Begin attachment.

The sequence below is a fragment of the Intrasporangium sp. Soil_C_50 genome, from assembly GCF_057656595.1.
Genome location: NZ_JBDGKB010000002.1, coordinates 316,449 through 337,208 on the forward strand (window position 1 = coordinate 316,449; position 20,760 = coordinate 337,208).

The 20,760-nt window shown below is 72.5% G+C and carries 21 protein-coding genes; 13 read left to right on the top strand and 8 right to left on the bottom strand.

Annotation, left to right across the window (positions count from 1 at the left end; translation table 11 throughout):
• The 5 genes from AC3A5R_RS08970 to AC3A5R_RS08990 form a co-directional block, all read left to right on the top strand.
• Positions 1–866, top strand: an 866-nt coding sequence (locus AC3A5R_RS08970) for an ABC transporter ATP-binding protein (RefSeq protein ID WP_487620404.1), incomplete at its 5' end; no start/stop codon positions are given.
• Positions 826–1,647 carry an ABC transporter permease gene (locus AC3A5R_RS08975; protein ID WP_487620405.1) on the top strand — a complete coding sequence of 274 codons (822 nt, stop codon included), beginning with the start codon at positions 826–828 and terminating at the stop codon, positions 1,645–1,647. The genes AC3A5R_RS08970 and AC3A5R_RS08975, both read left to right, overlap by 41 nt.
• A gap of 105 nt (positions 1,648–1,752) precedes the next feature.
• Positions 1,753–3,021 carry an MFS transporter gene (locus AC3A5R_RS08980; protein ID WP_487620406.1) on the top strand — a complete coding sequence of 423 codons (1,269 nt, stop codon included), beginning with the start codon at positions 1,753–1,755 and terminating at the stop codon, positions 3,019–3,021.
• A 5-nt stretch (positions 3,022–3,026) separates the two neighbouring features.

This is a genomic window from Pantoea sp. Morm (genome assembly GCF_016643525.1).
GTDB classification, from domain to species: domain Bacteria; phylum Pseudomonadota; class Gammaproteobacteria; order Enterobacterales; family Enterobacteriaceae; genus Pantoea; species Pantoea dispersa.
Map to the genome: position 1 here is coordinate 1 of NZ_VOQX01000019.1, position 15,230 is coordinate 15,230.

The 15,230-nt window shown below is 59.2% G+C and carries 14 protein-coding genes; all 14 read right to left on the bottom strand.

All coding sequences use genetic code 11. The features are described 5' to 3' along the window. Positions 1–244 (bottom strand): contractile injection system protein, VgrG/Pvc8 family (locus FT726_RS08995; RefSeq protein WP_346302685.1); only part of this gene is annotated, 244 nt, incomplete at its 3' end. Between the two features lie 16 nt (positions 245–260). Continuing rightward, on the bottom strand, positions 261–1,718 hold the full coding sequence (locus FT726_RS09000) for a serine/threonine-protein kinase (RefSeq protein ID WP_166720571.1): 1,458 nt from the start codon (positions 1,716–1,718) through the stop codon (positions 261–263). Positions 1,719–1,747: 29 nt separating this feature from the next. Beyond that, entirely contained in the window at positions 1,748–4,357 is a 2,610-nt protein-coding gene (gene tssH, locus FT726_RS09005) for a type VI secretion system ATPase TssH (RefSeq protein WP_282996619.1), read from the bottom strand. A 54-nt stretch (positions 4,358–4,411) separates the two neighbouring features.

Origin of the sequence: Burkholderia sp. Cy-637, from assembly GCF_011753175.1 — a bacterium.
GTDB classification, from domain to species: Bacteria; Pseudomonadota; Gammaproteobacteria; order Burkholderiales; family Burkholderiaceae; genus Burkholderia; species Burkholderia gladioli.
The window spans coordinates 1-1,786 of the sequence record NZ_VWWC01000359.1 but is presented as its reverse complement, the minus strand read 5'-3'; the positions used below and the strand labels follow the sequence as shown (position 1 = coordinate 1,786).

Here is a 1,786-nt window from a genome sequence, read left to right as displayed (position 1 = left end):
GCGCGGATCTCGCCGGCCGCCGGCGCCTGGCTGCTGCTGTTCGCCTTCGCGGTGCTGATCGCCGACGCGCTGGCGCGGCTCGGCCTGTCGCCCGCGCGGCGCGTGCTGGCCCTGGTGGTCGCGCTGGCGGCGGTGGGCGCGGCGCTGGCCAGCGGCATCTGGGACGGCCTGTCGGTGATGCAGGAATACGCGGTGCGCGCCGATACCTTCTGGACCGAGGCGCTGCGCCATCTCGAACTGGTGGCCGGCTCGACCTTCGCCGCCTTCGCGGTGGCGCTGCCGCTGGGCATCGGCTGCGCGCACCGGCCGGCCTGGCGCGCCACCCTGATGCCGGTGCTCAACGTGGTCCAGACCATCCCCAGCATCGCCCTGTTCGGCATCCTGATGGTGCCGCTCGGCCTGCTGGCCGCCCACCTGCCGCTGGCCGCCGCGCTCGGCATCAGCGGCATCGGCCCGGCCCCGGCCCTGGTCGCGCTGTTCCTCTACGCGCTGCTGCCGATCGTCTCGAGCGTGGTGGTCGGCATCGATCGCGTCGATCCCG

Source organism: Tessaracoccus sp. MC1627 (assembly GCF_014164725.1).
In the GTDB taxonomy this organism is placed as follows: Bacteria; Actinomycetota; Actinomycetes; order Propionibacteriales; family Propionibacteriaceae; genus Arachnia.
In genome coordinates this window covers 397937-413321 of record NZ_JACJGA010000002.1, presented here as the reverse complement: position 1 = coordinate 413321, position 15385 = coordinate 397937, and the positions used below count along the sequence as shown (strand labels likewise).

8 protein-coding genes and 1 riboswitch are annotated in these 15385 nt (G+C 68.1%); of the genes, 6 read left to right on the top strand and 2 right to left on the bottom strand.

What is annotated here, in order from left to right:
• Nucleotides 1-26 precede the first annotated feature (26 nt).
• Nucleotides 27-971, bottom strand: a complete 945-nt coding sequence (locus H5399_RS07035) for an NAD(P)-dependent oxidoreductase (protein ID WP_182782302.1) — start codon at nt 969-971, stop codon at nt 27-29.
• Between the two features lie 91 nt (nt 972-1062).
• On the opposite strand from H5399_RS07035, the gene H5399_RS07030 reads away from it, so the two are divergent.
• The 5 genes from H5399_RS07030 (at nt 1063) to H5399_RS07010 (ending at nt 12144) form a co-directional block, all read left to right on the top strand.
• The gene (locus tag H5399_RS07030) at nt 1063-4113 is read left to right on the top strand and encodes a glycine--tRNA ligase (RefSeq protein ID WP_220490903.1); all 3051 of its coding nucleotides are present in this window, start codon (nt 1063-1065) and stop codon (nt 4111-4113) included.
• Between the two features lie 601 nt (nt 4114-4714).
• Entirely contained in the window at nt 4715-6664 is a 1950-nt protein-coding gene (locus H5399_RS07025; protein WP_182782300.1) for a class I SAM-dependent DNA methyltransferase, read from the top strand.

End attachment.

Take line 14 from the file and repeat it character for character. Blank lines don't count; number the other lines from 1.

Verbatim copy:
The 15,230-nt window shown below is 59.2% G+C and carries 14 protein-coding genes; all 14 read right to left on the bottom strand.